Dolores Cullen, an iconoclastic scholar with something new to add to centuries of medieval studies, examined the religious side of Chaucer in her first book, Chaucer's Host: Up-so-doun, in which she identified the Host of the Tabard with Christ, the Eucharistic Host. Now Cullen turns her probing mind to Chaucer's bawdy side, identifying the poet's own history of scandal and sexual misconduct with the tale of "Sir Thopas," which he offers at the behest of the Host. "Rather than turn a blind eye," Cullen writes, "I see the poet as a man, not an icon."
dolores gives an overview of the book:
Frankly, if I were twenty I would be too embarrassed to divulge what I understand in his confession. The content is downright obscene, astonishingly creative, lasciviously candid, but never prurient. Because drast (filth) is the essence of Chaucer's first story, delicacy and refinement will not always be possible. For evidence and support we will draw upon early rude tales and songs that illustrate the historical earthy tradition enjoyed by many poets.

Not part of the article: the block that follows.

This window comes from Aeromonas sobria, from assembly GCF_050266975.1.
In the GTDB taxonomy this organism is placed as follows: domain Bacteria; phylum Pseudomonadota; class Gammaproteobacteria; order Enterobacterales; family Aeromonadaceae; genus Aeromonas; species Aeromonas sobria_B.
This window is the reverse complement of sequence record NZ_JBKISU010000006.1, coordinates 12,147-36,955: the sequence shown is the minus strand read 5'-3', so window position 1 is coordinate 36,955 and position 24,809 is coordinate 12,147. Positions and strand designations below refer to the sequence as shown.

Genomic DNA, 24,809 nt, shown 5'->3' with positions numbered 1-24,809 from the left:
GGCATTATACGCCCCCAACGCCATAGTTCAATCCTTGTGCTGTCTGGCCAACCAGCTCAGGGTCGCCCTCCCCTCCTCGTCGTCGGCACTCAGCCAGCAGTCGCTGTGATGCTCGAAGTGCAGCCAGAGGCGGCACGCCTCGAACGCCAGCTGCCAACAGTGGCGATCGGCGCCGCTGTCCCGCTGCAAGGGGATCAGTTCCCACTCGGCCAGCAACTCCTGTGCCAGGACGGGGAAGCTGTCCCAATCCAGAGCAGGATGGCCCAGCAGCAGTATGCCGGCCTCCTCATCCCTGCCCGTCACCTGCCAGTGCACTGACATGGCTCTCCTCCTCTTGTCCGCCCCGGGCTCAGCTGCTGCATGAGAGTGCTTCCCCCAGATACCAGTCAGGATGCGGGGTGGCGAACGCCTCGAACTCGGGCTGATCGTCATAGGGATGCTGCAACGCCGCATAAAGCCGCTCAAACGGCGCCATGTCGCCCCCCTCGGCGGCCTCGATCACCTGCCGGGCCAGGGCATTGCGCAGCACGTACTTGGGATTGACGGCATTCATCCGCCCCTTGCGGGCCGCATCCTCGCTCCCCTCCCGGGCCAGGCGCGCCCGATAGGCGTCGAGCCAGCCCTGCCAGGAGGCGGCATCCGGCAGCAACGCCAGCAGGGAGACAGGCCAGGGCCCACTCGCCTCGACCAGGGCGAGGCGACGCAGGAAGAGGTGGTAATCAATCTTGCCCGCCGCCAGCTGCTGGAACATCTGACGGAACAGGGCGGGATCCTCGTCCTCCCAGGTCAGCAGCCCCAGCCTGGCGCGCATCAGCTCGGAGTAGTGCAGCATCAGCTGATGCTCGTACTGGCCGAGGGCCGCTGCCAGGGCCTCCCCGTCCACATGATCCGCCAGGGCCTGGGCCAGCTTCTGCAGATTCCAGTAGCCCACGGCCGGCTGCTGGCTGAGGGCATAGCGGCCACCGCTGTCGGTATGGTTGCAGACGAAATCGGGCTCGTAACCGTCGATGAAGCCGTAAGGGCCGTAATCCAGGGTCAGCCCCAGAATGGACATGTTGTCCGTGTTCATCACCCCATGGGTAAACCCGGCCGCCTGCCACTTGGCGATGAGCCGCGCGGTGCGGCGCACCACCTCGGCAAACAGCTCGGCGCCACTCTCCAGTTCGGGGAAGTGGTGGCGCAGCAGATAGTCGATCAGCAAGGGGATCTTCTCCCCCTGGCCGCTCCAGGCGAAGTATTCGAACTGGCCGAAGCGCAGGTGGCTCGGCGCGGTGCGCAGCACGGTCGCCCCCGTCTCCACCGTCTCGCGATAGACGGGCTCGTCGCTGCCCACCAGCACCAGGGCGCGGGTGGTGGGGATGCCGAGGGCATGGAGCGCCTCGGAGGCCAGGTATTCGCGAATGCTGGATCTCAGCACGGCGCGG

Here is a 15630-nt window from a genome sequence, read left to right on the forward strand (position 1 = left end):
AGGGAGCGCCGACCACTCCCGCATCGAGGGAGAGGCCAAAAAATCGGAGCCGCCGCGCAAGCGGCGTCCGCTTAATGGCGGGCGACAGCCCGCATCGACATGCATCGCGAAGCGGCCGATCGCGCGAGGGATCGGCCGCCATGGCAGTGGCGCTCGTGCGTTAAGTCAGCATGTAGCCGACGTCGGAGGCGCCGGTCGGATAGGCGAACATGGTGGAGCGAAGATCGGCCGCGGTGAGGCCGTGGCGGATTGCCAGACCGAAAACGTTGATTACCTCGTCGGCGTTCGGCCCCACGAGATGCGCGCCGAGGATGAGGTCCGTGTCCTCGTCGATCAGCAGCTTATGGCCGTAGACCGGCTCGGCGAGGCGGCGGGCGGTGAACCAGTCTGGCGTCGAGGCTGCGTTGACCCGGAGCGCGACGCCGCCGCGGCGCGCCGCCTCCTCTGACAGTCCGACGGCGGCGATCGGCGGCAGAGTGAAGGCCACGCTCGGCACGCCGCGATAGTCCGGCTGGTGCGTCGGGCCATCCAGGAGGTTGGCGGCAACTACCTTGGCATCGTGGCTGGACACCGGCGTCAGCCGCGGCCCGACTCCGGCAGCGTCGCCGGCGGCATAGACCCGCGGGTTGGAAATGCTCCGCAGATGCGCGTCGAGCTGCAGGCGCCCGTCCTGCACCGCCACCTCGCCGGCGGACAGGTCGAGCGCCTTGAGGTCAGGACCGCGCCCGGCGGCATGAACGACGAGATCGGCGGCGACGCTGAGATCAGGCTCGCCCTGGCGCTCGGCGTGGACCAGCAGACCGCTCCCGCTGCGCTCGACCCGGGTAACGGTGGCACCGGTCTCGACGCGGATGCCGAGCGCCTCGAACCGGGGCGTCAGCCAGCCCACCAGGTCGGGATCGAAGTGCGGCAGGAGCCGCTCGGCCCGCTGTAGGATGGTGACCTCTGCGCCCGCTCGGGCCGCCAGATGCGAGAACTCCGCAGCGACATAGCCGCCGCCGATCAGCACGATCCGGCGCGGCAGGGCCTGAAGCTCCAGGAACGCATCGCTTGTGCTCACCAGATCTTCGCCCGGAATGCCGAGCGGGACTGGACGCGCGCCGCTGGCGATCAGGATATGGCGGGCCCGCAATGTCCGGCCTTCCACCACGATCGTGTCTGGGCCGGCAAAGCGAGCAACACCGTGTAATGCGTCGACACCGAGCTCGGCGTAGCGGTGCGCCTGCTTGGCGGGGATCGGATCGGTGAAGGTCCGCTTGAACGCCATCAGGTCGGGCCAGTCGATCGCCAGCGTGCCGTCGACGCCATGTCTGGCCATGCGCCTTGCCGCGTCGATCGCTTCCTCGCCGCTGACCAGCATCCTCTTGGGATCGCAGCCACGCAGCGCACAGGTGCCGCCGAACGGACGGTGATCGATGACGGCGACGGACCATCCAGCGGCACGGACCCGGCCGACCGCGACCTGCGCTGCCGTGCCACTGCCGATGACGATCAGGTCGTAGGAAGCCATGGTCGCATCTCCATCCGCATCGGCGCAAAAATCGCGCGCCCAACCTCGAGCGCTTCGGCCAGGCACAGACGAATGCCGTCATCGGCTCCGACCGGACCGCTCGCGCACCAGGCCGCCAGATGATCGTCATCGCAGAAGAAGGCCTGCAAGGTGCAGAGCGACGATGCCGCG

I became fascinated with Chaucer as a late-in-life college student. I've written 3 books about the Canterbury Tales and 2 more --one that promotes reading Middle English, and one about my Chaucer research adventure. My aim is to show there is a deeper, truly...
The concept is admirable to render Middle English less threatening by transcribing familiar titles and expressions into Middle English spelling. Cullen accurately translates from Modern to Middle English a...